Wednesday, November 4, 2009

Questions and Answers: O'Reilly's got both

As of today there's a new place to go when you have questions (or answers) about pretty much anything you think is interesting. With the tag line "Clever Hacks, Creative Ideas, Innovative Solutions", has set an expectation that this is the place to go when you need to know something that most folks don't have a clue about.

While O'Reilly has earned a reputation as a great source for technical information because of their books and their magazines (Make and Craft), that's not good enough for them. They've also built an online community and are expanding it with this latest addition. One neat difference between Answers and other Q&A places it that there's a section for sharing information that nobody's asked about yet. So if you know how to do something or solve a gnarly problem, you can preemptively post it there.

Recent entries (as of Nov 3, 2009) include information on SEO (Search Engine Optimization), file sharing between Mac OSX and Windows 7, HTML 5 and Palm's webOS, regular expressions, and Drupal. Like I said, lots of things most folks don't have a clue about.

So if you've got a tough question, know the answer to tough questions, or just want to share some of what you know without waiting to be asked, then head on over. It's free - though you do need an O'Reilly account to do anything more than look around. But even that is more than worth the time.

Oh yes, there's social aspects too. (After all Tim O'Reilly is "closely associated" with the term "Web 2.0".) You can make friends (Hi, Marsee!), build a reputation, and even earn badges for things like posting regularly, blogging, reviewing books (Huzzah!) or making lots of friends there.

It's still in beta, but I think you'll have a lot of fun and learn a thing or three so why not head on over now. The URL is and it's open now!

After you've looked around there a bit, please consider coming back here and sharing your thoughts about O'Reilly's new addition to their community site.

P.S. Yes, I know there's way more links in this article than I usually use. I figured that it might make it easier for you to check out some of the things I'm writing about without being too pushy. Let me know what you think and it may affect how I do things in the future. Thanks!

Friday, October 23, 2009

Burk on Books - Groovy Recipes by Scott Davis

Almost a year ago I read "Groovy Recipes" and posted my review on DZone in early November. I also wrote up a posting for this blog but it never got published. The good news is that the book is still relevant and worth picking up if you're interested in getting things done in Groovy.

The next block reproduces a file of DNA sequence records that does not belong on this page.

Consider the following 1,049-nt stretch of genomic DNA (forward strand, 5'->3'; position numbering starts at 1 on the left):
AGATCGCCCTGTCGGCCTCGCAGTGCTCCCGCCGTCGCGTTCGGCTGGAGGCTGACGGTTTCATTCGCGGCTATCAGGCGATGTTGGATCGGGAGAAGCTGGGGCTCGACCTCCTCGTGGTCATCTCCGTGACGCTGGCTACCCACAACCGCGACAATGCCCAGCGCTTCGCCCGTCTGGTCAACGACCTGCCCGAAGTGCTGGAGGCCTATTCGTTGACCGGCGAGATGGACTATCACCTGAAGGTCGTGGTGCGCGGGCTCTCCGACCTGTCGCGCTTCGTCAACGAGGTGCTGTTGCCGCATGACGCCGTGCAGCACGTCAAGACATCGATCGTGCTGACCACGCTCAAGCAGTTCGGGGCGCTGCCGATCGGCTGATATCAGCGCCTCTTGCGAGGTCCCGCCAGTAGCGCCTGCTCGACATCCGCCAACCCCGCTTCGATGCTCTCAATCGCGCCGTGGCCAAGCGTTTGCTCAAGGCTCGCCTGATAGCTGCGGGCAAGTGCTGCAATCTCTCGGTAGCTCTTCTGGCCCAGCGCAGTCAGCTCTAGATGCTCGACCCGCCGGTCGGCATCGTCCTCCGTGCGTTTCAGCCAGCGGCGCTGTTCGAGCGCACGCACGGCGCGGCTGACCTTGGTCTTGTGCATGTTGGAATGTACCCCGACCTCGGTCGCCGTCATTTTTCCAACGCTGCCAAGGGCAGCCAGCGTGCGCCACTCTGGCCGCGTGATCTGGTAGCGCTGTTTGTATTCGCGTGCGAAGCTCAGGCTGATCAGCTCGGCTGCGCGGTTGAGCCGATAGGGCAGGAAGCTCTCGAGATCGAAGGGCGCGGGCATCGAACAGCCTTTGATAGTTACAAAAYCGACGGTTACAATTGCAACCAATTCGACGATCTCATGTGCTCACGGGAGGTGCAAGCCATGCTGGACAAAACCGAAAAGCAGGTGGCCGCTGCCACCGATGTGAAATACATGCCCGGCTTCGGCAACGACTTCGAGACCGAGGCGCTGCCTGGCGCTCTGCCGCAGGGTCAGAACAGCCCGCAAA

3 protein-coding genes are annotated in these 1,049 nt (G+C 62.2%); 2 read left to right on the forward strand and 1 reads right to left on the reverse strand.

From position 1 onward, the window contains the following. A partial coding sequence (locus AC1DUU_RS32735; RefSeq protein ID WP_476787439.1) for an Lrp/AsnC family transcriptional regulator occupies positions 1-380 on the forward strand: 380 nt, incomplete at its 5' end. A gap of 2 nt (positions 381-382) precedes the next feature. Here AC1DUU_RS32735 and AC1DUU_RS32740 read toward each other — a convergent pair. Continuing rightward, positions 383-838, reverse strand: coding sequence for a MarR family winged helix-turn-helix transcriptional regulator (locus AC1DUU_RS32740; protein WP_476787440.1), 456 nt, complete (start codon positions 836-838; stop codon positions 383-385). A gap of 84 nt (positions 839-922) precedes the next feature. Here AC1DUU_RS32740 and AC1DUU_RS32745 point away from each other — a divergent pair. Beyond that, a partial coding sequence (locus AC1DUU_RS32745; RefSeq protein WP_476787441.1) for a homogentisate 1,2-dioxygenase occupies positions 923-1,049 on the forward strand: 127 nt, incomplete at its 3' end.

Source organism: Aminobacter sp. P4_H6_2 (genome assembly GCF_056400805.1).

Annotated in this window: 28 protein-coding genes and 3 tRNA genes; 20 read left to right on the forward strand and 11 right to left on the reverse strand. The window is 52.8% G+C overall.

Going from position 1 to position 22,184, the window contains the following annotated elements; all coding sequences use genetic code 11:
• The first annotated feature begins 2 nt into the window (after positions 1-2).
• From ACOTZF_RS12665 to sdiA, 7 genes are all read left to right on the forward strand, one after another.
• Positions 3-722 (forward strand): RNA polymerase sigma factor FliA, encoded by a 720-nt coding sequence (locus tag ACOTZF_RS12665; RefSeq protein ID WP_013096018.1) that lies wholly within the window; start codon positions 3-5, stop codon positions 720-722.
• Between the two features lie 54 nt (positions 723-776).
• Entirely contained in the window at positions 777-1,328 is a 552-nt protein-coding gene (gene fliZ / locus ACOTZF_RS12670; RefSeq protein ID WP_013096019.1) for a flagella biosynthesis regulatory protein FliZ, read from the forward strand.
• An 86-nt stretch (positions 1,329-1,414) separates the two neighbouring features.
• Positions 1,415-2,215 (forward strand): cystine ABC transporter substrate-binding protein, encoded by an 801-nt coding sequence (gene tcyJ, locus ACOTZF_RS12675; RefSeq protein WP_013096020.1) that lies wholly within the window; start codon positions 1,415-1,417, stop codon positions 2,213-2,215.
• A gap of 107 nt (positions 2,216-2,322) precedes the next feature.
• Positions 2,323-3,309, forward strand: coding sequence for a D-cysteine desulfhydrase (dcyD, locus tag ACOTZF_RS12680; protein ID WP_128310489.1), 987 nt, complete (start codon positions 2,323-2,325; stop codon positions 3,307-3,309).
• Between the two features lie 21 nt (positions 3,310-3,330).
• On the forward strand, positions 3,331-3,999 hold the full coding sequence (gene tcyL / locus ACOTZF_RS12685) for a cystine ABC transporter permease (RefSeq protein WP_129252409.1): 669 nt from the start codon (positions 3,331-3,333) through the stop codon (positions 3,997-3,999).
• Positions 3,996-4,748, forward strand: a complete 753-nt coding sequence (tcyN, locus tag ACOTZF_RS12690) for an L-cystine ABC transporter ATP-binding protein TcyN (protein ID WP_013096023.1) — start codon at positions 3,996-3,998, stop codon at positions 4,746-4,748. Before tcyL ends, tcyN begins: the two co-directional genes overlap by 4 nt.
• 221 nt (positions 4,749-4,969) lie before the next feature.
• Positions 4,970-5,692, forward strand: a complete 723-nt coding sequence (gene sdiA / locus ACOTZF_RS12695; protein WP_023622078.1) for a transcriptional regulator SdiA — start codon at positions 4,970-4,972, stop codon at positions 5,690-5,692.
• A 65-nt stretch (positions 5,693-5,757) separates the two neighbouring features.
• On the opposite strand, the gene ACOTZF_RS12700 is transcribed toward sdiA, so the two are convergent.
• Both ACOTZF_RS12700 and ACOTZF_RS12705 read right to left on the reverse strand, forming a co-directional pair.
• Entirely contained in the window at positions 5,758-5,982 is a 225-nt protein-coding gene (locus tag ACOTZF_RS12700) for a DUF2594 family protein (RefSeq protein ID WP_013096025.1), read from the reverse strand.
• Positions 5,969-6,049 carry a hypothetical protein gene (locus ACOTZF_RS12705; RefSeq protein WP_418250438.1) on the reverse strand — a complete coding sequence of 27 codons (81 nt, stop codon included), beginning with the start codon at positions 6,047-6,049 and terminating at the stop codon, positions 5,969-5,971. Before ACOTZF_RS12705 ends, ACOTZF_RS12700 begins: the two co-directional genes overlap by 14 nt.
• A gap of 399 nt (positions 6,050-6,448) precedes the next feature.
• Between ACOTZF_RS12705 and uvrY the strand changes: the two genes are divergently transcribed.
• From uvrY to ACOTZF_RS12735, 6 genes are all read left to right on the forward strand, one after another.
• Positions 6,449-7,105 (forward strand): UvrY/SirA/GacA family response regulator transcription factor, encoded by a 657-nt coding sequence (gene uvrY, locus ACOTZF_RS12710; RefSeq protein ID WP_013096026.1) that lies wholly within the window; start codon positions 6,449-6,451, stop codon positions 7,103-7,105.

I would like to say that I actually held off posting this note so that I could create a second wave of interest after the initial one faded, but that would be misleading so instead I'll just hope it works out that way.


P.S. Scott, if you're reading this, the fact that I'm finally posting this mere hours before you're speaking at the No Fluff Just Stuff conference I'm attending later today is a complete coincidence. Really.

Thursday, October 22, 2009

Burk on Books - Switching to the Mac, Designing Web Interfaces, and Essential JavaFX

Its been a while, but I've recently posted three new book reviews on DZone; Switching to the Mac and Designing Web Interfaces, and Essential JavaFX. While they cover very different topics, all of them are worth reading.

Essential JavaFX is a great introduction to JavaFX. You get a good feel for working with JavaFX without having to devote too many hours to it. The only thing I didn't like is that the images are gray-scale instead of color. I know it ups the printing cost, but when you're dealing with graphical user interfaces I think having color is important.

Switching to the Mac is a great book for those of us who have spent many years on Windows and finally move to a Macintosh. I bought mine almost a year ago and found that my previous training didn't help me on my Mac so I did what I often do. I went looking for a book to help me. After reading reviews of several books and leafing through a few at Borders, I decided on Switching to the Mac, and I'm glad I did. It's not the kind of book I read cover to cover, but it's stuffed with useful information. If you moving like I did, I think you'll find if useful to keep the book near your Mac for a while.

Designing Web Interfaces is an excellent book for anyone designing web applications. It's well written with plenty of color diagrams and screen shots (Yes!) so you can see how various interactions play out. I am a little disappointed though because there's no sample code even though the authors say they targeted the book for designers and developers. Even so, I think this is a great book for designers and a good one for developers who enjoy a challenge.

That's it for today. I've got three more reviews to write up, one book to read and review, and I think I'll be caught up.

BTW, I'll be at the the No Fluff Just Stuff software symposium here in Atlanta this weekend so if you're there and want to talk about the books, or any aspect of software development, feel free to introduce yourself.